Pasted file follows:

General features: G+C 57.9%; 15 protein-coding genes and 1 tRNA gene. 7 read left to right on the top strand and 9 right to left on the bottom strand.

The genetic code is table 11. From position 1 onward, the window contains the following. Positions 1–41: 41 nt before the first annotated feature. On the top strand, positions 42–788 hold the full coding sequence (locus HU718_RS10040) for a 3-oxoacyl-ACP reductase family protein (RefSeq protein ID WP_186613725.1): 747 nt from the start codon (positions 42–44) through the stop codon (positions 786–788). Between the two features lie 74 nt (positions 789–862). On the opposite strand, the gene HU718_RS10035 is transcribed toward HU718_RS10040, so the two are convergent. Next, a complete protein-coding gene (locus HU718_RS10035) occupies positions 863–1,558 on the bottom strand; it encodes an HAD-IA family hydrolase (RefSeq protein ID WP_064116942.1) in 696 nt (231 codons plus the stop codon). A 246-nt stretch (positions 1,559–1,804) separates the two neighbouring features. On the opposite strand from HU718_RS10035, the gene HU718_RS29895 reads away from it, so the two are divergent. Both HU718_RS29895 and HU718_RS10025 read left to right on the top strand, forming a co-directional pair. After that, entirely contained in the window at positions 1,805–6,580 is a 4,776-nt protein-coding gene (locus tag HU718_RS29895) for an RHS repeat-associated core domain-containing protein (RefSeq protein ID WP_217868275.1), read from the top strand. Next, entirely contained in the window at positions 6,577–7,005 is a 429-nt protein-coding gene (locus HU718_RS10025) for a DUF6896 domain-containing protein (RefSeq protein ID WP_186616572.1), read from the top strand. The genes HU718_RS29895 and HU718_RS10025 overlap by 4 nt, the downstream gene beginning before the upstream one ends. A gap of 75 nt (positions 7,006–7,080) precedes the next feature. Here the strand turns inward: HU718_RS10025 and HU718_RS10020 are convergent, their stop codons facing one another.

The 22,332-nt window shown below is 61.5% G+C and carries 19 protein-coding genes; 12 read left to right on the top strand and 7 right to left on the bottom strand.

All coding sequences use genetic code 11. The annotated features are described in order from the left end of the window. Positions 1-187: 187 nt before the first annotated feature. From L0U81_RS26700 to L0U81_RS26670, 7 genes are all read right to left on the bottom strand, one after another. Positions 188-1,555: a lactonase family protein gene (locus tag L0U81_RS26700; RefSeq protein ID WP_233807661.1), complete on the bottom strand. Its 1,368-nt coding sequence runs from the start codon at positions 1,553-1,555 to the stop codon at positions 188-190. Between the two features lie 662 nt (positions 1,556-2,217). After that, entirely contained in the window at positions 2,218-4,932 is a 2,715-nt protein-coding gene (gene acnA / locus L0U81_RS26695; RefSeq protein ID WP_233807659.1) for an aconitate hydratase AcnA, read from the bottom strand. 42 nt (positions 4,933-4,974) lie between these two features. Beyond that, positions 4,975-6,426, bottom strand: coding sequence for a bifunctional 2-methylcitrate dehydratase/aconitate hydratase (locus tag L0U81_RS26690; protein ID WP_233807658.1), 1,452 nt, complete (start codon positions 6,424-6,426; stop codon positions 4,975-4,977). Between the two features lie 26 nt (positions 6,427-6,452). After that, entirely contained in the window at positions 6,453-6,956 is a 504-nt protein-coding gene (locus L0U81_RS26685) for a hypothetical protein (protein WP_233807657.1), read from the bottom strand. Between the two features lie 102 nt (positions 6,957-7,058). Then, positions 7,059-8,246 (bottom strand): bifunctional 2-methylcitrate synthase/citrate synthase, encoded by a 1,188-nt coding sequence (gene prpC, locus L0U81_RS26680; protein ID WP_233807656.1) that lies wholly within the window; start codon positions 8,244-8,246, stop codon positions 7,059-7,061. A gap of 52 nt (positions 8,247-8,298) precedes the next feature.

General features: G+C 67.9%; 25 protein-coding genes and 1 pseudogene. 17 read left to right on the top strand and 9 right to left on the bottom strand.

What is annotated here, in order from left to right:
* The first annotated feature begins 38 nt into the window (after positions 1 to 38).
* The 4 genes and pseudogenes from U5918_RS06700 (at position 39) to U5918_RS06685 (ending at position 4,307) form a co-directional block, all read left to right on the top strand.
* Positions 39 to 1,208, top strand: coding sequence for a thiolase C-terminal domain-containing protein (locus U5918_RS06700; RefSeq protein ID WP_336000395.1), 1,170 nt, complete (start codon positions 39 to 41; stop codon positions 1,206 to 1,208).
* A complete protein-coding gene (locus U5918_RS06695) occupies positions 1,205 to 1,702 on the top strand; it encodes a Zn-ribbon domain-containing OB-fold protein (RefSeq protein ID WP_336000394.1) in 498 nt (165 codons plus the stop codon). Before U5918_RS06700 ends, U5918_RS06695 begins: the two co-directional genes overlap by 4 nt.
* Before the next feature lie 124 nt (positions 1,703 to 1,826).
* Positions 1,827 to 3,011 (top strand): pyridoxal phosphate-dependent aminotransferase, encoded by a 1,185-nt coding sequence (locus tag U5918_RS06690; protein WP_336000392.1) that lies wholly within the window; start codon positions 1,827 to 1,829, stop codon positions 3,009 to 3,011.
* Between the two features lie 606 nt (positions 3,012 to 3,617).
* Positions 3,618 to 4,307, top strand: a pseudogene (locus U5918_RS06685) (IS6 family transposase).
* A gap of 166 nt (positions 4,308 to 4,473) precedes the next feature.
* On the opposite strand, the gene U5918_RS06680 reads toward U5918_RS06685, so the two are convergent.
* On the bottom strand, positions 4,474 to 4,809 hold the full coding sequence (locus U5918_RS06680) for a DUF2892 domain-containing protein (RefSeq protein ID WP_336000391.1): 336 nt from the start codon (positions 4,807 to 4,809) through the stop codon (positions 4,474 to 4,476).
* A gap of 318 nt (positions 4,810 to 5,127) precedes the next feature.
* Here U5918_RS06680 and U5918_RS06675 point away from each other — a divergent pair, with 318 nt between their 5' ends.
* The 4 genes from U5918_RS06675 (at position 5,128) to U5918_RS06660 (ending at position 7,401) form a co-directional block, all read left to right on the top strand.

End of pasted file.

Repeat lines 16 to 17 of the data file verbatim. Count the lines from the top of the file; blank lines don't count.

* On the opposite strand, the gene U5918_RS06680 reads toward U5918_RS06685, so the two are convergent.
* On the bottom strand, positions 4,474 to 4,809 hold the full coding sequence (locus U5918_RS06680) for a DUF2892 domain-containing protein (RefSeq protein ID WP_336000391.1): 336 nt from the start codon (positions 4,807 to 4,809) through the stop codon (positions 4,474 to 4,476).